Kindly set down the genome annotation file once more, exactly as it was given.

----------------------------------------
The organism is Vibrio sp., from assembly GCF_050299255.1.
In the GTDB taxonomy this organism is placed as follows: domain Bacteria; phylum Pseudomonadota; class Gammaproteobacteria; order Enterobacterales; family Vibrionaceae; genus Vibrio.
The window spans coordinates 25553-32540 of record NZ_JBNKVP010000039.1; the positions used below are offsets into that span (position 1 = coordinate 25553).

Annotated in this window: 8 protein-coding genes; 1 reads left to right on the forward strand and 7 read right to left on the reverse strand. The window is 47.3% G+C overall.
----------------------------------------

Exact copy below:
The organism is Vibrio sp., from assembly GCF_050299255.1.
In the GTDB taxonomy this organism is placed as follows: domain Bacteria; phylum Pseudomonadota; class Gammaproteobacteria; order Enterobacterales; family Vibrionaceae; genus Vibrio.
The window spans coordinates 25553-32540 of record NZ_JBNKVP010000039.1; the positions used below are offsets into that span (position 1 = coordinate 25553).

Annotated in this window: 8 protein-coding genes; 1 reads left to right on the forward strand and 7 read right to left on the reverse strand. The window is 47.3% G+C overall.